And I don’t think interpersonal comparisons of utility should be viewed on par with or necessarily seen as having implications for intrapersonal utility comparisons for many of the same reasons utilitarianism generally can and often does work as a “public philosophy” or guide in such matters as public health care or welfare provision but finds little favor or support as a personal ethics or moral worldview for individuals qua individuals (the role of intentions or motivations is, as in virtue-, Kantian-, and Buddhist ethics for example, more transparent and paramount). The variables used in individual decision-making are simply too many and too complex for determining what is reasonable or rational, or what is the proper thing to view it in terms of pure utility, owing to life histories (including developmental changes: biological, cognitive, psychological, moral…) and contextual factors (situational, environmental) of the sort we can and do set aside on the collective level in our aggregative exercises. In other words, and as Robert Goodin has noted, the sundry principled and specific (as worldviews and lifeworlds, the latter being more or less subconsicous or taken for granted) commitments, value clusters, and personal attachments and identifications of individuals can and often must be set aside or ignored as irrelevant to utilitarian decision-making which has a peculiar justification grounded in a kind of objectivity (as impartiality) and “neutrality” that does not apply at the level of the individual, while public officials in fulfilling their role responsibilities must often stow away, as it were, the ‘whole raft of baggage of personal attachments, commitments, principles, and prejudices’ in making public decisions (which does not mean they need not, on occasion, exercise individual judgment and discretion, but even here that exercise must have an appropriately ‘public’ grounding or justification owing, for instance, to the sort of principles and values one might find in a constitution or articulated by a political party). This is one reason we can make sense of, and accept or at least tolerate, the individual’s decision to fast, that is, starve herself, while starvation as a socio-economic condition is something we rightly find unacceptable and struggle to eliminate. Moreover, the consequences of errors, mistakes, or failures involved in interpersonal and intrapersonal comparisons are, so to speak, of different orders of magnitude, (consider too the ambit of ‘public health’ in relation to the meaning of ‘well-being’ or human flourishing, the former addressing the necessary but not sufficient conditions for the latter, although our individual and collective failures—including those that fall under the rubric of the ‘social determinants of health’—as regard to the ends of the latter often have deleterious consequences for the nature of the problems and kind of ills urgently in need of address in the former domain).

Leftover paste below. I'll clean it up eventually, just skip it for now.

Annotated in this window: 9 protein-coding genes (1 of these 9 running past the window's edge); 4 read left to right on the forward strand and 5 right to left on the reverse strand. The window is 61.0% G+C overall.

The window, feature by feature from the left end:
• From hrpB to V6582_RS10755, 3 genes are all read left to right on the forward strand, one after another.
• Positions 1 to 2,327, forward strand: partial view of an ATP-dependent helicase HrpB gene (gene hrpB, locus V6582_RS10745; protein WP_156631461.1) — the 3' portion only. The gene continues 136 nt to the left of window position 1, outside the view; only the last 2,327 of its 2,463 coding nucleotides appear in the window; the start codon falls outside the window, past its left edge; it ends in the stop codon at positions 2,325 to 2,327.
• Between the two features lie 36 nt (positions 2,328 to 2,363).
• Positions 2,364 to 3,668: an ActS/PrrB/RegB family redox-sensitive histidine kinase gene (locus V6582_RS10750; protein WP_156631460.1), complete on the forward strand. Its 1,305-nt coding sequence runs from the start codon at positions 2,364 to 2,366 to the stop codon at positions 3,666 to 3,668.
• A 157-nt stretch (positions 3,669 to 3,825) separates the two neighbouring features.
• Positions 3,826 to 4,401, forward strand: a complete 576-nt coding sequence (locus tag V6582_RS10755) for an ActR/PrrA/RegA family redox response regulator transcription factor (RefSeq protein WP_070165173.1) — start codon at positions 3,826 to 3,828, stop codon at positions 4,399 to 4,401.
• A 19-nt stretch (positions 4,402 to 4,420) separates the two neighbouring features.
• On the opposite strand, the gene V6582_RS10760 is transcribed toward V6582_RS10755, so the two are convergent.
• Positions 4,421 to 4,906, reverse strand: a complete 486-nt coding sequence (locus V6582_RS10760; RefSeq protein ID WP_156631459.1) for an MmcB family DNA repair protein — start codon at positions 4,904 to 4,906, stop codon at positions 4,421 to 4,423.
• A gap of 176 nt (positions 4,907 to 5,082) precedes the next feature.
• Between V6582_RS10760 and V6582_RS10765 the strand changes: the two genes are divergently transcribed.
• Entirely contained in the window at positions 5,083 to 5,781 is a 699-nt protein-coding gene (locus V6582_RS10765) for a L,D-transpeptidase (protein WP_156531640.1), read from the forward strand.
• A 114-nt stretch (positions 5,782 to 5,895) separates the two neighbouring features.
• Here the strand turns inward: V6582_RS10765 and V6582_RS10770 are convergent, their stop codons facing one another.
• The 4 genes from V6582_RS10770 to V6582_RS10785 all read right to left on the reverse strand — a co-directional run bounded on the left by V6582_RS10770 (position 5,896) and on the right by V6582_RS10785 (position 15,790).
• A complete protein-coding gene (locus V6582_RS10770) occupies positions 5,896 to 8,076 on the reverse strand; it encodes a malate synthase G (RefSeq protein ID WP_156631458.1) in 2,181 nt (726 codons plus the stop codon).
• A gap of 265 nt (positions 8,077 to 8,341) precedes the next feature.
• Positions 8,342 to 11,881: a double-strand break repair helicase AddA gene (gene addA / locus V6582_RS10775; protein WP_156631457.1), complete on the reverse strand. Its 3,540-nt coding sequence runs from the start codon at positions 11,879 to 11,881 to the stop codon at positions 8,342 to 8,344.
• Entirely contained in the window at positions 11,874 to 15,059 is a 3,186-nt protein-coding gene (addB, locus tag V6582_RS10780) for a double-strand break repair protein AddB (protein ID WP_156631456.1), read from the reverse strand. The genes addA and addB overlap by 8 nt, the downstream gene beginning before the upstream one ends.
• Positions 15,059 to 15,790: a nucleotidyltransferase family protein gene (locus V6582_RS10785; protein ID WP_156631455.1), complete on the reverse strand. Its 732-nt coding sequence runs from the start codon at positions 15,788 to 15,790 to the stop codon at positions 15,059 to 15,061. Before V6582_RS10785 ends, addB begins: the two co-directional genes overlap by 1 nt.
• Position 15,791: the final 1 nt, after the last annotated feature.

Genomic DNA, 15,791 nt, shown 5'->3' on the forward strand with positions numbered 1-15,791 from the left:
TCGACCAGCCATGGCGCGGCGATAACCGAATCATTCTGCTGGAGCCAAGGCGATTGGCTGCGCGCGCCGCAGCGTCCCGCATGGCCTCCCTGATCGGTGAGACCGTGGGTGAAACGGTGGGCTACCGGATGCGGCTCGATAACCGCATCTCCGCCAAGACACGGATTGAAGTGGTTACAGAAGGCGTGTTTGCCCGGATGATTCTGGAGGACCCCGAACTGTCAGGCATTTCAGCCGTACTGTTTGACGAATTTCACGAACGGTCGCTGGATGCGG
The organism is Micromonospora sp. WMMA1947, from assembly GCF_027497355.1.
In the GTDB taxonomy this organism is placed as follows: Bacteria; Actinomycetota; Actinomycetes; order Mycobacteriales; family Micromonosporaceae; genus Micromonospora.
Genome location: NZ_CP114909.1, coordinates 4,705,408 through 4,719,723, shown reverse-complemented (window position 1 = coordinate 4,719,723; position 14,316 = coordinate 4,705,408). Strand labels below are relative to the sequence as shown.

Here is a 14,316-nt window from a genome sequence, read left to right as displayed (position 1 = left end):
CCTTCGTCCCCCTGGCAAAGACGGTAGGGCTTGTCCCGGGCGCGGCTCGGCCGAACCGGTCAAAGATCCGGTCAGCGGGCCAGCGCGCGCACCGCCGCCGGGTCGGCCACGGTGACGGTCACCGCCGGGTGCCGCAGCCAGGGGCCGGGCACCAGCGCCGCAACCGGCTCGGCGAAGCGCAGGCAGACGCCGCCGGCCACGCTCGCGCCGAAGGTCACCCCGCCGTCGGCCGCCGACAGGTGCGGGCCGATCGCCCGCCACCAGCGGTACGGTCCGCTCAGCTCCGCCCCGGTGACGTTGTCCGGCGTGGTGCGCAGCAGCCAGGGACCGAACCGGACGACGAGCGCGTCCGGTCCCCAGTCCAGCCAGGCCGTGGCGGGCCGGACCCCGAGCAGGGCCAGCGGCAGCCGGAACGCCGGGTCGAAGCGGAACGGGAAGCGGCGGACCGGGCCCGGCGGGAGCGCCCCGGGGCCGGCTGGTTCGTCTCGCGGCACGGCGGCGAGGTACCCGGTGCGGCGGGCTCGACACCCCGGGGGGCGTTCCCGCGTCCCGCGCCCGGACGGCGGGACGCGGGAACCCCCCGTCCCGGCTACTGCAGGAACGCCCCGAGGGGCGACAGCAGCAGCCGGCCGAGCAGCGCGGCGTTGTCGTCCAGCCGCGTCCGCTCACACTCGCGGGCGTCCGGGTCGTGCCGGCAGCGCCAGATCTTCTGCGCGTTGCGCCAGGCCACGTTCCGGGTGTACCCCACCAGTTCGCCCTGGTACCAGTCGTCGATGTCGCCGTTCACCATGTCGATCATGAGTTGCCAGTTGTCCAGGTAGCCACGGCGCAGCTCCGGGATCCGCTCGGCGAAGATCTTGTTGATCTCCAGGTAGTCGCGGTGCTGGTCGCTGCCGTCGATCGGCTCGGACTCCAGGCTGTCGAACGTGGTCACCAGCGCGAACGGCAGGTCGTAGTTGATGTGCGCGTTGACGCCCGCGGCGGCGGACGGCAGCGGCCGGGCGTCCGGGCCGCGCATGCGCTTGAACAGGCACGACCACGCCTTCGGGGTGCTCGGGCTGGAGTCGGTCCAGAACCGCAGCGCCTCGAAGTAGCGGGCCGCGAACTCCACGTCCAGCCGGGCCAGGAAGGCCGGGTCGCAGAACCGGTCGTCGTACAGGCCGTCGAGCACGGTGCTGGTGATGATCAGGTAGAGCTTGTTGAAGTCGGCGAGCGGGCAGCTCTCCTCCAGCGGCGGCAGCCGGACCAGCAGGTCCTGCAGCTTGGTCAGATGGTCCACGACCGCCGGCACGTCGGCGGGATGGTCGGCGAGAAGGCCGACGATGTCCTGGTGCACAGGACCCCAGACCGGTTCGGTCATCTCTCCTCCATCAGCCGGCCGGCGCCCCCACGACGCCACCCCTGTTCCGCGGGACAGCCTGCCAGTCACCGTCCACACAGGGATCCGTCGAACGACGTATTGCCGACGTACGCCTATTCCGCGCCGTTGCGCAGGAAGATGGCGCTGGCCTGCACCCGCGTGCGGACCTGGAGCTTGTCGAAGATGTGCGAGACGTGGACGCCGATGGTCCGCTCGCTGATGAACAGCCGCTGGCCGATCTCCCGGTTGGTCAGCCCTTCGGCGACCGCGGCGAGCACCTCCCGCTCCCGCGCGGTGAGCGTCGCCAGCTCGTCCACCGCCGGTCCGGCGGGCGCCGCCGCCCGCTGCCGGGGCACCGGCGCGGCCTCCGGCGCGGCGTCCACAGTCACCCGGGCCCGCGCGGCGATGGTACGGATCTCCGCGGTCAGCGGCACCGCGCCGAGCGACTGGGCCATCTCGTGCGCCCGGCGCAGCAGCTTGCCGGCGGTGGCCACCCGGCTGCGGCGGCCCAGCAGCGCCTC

I also think we should bear in mind the scope of interpersonal utility comparisons such that the Broome example simply reminds us the sum total of any or all of our aggregations will leave some measure of suffering or some injustice in place or unaddressed: here we must rest content with the greater good rather than the perfect good (wherein all lives are saved), which is perfectly acceptable given our sincere and best efforts to relieve or eliminate suffering and remove or remedy injustice.